Steven Young Lee

‘Harmony through dissonance’: Steven Young Lee’s ceramic sculptures

The latest offering in the APEX series includes smiling dragons and slumping vases

By RACHEL ROSENFIELD LAFO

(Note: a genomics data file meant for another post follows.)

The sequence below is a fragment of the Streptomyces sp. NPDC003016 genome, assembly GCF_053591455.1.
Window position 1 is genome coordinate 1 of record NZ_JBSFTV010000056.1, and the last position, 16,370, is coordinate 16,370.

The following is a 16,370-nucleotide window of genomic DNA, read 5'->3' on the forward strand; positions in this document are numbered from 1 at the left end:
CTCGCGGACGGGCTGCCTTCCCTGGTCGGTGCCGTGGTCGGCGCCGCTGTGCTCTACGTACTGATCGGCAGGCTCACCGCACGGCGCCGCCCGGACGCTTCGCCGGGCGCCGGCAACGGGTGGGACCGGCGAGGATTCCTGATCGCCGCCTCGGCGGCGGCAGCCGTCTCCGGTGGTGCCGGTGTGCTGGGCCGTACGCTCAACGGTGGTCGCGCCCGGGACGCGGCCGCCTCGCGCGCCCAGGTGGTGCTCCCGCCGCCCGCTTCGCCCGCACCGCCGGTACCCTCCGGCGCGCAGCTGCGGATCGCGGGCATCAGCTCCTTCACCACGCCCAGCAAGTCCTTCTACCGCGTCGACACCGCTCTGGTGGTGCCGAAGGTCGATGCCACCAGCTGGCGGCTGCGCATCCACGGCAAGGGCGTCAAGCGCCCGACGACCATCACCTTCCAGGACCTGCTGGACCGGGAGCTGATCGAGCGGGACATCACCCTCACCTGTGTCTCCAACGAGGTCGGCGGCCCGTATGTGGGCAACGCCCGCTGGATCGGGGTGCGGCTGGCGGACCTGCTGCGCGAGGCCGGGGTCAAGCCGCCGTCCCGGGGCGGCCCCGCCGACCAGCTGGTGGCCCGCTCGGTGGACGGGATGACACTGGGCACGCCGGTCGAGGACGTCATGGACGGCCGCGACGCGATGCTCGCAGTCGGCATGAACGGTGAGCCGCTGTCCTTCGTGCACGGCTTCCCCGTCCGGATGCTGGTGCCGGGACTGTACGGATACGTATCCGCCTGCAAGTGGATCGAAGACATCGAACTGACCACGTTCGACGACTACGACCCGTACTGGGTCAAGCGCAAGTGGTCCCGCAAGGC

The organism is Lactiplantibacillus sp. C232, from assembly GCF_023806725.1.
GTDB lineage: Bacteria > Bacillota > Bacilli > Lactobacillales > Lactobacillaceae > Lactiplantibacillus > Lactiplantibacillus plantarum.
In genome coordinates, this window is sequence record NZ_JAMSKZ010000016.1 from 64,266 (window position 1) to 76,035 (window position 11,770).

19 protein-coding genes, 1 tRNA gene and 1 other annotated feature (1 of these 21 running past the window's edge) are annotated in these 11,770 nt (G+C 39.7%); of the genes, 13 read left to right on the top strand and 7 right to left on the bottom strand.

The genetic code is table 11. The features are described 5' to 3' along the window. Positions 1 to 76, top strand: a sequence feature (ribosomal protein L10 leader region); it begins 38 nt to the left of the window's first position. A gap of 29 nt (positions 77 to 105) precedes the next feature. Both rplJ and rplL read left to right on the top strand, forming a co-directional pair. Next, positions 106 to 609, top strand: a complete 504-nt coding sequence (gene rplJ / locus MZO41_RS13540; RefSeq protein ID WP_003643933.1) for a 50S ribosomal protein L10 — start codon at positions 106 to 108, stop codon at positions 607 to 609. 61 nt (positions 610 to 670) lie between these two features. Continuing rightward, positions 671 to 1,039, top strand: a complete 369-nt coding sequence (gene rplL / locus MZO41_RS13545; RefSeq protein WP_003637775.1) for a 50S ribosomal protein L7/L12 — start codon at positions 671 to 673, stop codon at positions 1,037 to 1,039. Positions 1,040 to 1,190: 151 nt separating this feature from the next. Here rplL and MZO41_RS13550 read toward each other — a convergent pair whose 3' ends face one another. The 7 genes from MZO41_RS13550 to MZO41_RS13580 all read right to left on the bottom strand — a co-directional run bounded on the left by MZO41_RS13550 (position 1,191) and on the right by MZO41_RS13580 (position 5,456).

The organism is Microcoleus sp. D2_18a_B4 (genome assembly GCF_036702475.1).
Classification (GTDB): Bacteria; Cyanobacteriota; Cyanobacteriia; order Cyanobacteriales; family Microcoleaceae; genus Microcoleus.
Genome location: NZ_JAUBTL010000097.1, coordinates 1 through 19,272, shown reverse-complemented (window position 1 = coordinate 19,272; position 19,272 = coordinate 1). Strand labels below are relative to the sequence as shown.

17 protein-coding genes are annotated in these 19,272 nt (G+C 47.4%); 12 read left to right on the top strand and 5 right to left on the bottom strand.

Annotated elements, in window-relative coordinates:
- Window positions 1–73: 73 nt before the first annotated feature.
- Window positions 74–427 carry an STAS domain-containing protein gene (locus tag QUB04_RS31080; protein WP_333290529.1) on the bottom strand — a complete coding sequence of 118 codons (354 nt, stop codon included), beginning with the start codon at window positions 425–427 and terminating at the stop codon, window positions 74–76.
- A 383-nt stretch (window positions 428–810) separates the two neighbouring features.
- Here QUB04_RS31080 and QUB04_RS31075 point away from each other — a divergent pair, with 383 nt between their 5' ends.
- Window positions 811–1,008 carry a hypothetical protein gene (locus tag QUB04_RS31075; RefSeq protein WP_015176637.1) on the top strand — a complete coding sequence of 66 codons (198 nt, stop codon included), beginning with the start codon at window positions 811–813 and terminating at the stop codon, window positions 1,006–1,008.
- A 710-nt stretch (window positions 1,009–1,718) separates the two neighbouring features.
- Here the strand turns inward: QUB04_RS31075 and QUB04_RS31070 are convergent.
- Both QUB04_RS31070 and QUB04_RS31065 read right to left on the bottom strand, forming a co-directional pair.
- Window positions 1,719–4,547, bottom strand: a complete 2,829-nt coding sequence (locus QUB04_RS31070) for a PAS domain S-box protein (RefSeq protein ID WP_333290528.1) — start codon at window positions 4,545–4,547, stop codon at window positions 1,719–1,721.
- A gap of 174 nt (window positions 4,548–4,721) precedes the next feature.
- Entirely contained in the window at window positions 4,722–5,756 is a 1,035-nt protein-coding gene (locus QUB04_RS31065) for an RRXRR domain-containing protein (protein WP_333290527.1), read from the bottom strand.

When Steven Young Lee was invited by Grace Kook-Anderson, the Arlene and Harold Schnitzer Curator of Northwest Art, to exhibit as part of the APEX series, the artist made a trip to Portland to study the museum’s collection of 19th-century Korean Joseon dynasty art. As an American of Korean descent, the collection was of particular interest. Lee’s practice explores issues of identity and belonging by borrowing images, designs and forms of artwork and imbuing them with his own interpretations. For the APEX exhibit, Lee chose two works from the museum’s collection: a 19th- century Korean Storage Jar with Design of Two Dragons Chasing Flaming Pearls and a late 19th-century Korean Tiger and Magpie painting. The works serve as touchstones for the exhibition; they are objects of beauty and reference points for the ideas the artist explores in his own work. His approach is respectful yet at the same time irreverent, referencing historical traditions and time-honored techniques of glazing and decoration but adding unexpected surprises and a sense of humor to his ceramic sculptures.

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